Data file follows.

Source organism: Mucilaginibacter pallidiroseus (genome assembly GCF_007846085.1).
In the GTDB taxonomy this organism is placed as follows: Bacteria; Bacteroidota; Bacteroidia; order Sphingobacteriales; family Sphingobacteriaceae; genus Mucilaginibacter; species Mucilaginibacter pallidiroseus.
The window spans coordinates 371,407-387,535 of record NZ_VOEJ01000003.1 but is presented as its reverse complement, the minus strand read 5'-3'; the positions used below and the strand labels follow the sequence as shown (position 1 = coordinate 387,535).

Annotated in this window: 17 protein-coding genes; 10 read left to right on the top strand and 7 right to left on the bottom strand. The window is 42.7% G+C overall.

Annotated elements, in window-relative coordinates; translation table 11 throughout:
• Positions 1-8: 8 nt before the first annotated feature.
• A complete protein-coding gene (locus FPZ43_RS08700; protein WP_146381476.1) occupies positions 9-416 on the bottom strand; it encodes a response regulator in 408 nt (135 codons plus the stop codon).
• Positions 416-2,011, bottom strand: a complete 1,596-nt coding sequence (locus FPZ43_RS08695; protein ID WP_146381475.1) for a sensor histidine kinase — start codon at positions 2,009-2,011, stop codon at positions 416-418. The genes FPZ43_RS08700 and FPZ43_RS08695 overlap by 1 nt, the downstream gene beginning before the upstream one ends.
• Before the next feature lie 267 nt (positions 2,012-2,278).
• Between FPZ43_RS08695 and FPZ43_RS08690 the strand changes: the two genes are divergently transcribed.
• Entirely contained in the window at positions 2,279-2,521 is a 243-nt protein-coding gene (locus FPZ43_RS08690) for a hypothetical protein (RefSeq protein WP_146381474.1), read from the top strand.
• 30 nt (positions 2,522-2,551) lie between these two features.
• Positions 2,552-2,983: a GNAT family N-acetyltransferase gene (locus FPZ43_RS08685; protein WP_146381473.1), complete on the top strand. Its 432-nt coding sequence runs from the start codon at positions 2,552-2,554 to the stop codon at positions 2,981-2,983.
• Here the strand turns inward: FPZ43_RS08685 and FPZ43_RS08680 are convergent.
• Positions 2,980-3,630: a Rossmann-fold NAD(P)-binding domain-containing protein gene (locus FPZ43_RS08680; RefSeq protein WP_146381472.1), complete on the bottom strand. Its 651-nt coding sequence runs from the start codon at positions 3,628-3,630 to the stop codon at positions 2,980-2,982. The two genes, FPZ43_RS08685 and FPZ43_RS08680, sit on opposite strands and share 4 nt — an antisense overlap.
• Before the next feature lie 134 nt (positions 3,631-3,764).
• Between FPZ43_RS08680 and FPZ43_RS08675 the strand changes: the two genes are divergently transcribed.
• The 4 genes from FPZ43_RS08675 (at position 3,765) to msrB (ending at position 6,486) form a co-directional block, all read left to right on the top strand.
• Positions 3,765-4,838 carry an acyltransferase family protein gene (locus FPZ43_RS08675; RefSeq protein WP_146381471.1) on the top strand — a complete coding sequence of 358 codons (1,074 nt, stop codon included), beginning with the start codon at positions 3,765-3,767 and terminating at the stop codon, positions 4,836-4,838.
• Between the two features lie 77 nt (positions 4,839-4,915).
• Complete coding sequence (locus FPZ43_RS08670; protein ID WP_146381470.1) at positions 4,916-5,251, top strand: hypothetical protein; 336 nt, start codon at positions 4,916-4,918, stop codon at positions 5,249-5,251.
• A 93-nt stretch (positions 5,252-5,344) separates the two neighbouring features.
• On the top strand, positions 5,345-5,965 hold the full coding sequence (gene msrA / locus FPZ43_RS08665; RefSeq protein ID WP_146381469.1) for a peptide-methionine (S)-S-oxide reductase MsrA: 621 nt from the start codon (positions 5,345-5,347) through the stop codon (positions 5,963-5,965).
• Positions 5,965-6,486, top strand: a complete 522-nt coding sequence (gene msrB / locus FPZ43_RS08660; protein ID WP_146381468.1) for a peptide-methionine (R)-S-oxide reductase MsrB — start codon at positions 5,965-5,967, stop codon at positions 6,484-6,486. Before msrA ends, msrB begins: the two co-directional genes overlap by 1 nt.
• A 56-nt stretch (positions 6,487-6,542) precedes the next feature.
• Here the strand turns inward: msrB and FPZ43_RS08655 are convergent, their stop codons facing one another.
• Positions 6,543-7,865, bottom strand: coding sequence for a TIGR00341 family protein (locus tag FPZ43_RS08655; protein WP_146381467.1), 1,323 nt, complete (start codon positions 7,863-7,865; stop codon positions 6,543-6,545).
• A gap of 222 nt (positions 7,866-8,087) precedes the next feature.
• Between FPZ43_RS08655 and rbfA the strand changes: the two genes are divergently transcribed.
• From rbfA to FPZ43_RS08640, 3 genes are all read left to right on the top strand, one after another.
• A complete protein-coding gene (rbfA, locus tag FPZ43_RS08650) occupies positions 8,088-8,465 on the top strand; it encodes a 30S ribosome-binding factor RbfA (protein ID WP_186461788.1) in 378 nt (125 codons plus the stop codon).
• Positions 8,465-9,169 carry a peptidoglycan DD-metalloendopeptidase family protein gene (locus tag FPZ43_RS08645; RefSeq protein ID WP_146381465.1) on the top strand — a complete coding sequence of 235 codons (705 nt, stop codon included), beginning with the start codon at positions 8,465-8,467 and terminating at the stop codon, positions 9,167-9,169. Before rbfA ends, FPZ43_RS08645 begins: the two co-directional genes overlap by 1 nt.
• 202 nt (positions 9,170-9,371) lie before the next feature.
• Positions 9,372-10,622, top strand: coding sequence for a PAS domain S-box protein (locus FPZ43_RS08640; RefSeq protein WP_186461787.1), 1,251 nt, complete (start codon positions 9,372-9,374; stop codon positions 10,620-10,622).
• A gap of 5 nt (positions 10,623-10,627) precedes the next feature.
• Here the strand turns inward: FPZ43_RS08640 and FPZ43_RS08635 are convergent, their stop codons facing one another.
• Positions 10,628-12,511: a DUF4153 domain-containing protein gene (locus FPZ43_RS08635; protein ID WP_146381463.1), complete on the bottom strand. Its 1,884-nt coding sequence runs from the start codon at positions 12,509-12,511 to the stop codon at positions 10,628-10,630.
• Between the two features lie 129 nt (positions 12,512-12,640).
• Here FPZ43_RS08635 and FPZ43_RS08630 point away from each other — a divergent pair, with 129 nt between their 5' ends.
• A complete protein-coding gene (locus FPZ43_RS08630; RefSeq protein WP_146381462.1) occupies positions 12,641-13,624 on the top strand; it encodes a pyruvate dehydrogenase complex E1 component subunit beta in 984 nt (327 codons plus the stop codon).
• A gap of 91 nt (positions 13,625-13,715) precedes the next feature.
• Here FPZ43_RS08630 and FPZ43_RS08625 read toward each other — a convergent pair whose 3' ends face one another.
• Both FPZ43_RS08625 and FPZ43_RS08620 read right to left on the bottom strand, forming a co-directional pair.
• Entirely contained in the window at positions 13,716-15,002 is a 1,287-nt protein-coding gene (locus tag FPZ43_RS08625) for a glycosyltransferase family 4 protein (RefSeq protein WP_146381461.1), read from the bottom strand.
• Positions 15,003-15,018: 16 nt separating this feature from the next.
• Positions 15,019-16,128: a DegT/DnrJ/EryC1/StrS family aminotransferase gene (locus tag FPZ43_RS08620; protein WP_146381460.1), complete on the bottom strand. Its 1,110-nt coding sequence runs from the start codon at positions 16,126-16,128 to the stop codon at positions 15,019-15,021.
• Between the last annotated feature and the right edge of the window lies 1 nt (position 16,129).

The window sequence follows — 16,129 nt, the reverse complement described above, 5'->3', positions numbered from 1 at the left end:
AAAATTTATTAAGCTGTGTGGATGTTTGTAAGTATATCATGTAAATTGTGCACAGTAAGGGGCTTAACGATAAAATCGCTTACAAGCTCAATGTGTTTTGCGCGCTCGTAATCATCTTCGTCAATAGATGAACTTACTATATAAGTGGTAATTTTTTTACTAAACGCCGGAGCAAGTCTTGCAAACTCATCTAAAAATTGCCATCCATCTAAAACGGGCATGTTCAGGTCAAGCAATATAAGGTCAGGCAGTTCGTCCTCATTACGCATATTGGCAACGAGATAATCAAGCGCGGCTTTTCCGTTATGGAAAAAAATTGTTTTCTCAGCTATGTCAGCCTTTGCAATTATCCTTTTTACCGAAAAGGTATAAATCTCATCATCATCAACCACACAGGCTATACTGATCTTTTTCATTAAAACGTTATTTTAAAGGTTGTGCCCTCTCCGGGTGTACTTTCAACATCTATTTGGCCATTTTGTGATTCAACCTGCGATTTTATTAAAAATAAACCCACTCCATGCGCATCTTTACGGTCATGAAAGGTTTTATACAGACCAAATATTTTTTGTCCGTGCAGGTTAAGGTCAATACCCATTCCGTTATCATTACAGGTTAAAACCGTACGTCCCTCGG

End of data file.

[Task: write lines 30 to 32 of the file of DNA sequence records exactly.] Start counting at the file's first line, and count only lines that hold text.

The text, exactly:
• From rbfA to FPZ43_RS08640, 3 genes are all read left to right on the top strand, one after another.
• A complete protein-coding gene (rbfA, locus tag FPZ43_RS08650) occupies positions 8,088-8,465 on the top strand; it encodes a 30S ribosome-binding factor RbfA (protein ID WP_186461788.1) in 378 nt (125 codons plus the stop codon).
• Positions 8,465-9,169 carry a peptidoglycan DD-metalloendopeptidase family protein gene (locus tag FPZ43_RS08645; RefSeq protein ID WP_146381465.1) on the top strand — a complete coding sequence of 235 codons (705 nt, stop codon included), beginning with the start codon at positions 8,465-8,467 and terminating at the stop codon, positions 9,167-9,169. Before rbfA ends, FPZ43_RS08645 begins: the two co-directional genes overlap by 1 nt.